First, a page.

Industry regulator Ofgem is consulting on issuing final orders after it came to light that seven suppliers still owe £34 million in costs relating to the Renewables Obligation (RO) and Feed-in-Tariff (FiT) schemes.
The bulk of the outstanding costs (£33m+) relate to the RO scheme, which requires suppliers to demonstrate that they have sourced sufficient electricity from renewable sources through the presentation of Renewable Obligation Certificates (ROCs). Those that are not able to demonstrate they comply with the scheme need to pay into a buy-out scheme by 31st August.
It has been revealed that 24 suppliers missed the initial deadline. However, 17 subsequently fulfilled their obligations or offered satisfactory assurances. The seven whose payments remain outstanding are: Co-Operative Energy; Flow Energy; MA Energy; Nabuh Energy; Robin Hood Energy; Symbio Energy; and Tonik Energy.
The shortfall in payments most likely points to financial struggles within the industry, with many suppliers having faced heavy losses as a result of Covid-related demand destruction and rising bad debt. Indeed, last month saw Robin Hood Energy bought out by British Gas and subsequent to Ofgem’s announcement, Tonik Energy collapsed whilst still owing £8.65 million in RO payments.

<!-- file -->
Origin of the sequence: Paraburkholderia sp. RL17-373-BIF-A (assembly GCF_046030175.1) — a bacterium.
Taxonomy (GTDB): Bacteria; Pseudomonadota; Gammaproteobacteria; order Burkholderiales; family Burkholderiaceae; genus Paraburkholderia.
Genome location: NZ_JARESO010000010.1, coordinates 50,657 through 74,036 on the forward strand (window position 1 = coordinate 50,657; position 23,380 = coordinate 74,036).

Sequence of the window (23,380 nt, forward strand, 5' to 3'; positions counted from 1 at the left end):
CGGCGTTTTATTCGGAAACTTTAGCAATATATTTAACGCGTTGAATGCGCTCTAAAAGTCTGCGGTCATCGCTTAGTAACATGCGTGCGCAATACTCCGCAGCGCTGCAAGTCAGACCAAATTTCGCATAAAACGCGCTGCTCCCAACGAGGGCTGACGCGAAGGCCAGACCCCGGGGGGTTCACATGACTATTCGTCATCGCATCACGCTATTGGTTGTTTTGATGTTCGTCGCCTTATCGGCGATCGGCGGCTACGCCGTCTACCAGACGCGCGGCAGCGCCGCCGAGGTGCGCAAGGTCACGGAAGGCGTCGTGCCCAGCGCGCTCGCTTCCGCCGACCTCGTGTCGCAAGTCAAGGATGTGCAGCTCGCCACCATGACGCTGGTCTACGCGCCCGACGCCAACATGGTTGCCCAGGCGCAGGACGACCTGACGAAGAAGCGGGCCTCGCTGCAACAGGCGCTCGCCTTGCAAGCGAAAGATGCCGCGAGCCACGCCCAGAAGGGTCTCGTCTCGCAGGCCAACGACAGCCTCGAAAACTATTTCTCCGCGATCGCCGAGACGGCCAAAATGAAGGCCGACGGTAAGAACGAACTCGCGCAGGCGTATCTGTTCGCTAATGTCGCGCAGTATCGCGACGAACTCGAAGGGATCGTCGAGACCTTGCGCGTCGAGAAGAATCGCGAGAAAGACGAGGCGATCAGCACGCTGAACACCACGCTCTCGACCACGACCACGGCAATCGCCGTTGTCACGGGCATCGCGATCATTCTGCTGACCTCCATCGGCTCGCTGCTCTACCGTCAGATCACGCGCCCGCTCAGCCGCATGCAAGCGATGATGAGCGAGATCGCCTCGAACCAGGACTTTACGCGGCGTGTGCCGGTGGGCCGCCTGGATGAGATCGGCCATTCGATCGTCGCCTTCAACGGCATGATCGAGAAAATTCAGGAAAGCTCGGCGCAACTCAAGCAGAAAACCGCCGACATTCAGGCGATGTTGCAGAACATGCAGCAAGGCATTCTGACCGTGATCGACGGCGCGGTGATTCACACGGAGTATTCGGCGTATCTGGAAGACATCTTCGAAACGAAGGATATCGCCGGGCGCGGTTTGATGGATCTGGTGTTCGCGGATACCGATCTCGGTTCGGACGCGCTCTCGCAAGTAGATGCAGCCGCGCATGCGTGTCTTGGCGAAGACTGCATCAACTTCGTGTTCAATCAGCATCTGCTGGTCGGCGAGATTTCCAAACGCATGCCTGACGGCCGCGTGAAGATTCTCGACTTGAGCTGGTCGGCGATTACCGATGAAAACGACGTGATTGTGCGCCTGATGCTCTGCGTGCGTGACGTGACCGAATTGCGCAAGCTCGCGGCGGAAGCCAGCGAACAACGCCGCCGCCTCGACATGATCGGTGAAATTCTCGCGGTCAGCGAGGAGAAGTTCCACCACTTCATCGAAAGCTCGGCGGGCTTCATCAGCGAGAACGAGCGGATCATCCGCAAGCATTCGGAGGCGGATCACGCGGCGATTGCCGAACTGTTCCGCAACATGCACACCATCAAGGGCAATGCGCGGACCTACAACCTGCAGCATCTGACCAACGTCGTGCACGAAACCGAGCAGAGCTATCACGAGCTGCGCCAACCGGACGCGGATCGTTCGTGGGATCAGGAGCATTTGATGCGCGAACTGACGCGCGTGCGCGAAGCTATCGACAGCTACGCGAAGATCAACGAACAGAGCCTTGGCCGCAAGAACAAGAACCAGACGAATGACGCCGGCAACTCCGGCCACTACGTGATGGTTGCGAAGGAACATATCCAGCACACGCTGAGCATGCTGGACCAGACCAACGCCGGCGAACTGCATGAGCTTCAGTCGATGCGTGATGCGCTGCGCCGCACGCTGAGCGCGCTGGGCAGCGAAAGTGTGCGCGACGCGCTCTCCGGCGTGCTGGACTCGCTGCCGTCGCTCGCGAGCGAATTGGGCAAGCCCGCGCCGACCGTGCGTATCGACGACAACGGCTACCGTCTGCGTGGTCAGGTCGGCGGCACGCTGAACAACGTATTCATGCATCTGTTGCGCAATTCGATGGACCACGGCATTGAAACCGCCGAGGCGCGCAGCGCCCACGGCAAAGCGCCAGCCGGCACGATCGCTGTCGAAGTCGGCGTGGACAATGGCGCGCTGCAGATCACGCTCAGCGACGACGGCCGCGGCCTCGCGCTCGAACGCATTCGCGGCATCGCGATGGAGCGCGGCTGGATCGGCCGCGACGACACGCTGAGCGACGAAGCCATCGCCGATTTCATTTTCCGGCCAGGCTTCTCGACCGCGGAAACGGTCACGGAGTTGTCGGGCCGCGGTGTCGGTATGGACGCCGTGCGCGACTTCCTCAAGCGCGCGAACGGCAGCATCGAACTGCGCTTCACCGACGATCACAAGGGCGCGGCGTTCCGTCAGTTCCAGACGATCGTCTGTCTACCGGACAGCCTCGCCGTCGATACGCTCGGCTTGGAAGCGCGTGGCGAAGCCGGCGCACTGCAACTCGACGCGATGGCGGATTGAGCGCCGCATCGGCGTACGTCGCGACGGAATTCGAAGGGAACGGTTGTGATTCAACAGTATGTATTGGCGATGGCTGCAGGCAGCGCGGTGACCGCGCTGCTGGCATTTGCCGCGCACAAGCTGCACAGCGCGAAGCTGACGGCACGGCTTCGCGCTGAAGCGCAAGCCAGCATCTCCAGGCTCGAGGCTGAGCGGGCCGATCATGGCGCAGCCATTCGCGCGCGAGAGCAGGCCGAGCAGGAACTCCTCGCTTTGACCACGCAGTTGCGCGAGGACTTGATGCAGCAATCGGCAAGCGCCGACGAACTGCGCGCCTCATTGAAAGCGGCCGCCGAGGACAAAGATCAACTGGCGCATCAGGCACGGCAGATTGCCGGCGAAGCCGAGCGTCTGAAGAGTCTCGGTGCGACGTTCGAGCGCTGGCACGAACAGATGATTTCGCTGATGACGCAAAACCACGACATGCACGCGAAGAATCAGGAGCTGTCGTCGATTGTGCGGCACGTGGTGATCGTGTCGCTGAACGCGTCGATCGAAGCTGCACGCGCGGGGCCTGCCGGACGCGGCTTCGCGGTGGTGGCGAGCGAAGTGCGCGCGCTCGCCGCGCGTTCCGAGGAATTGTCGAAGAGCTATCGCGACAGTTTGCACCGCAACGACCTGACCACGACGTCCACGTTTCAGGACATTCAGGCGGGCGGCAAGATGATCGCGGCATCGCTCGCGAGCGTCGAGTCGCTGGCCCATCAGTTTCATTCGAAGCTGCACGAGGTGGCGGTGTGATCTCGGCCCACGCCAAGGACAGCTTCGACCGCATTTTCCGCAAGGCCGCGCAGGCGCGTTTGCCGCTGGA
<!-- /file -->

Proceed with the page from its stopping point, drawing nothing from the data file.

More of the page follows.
If Ofgem proceeds with giving final orders, the remaining suppliers will have until 31st October 2020 to pay into the buy-out fund. Failure to meet this deadline could see the regulator begin proceedings to revoke the offending suppliers’ supply licenses.
Cathryn Scott, Director of Enforcement and Emerging Issues at Ofgem, said: “Supplier failure to comply with these schemes and make the payments due undermines the integrity of the schemes and is unacceptable.”
Consumers should be aware that the news does likely point to further consolidation within the market. However the ‘supplier of last resort’ process ensures that there is no threat to security of supply. It does also increase the likelihood of future mutualisation, whereby any shortfall in scheme cost recovery (normally as a result of suppliers going out of business) has to be spread across the rest of the industry, and may be passed-through to the end user.
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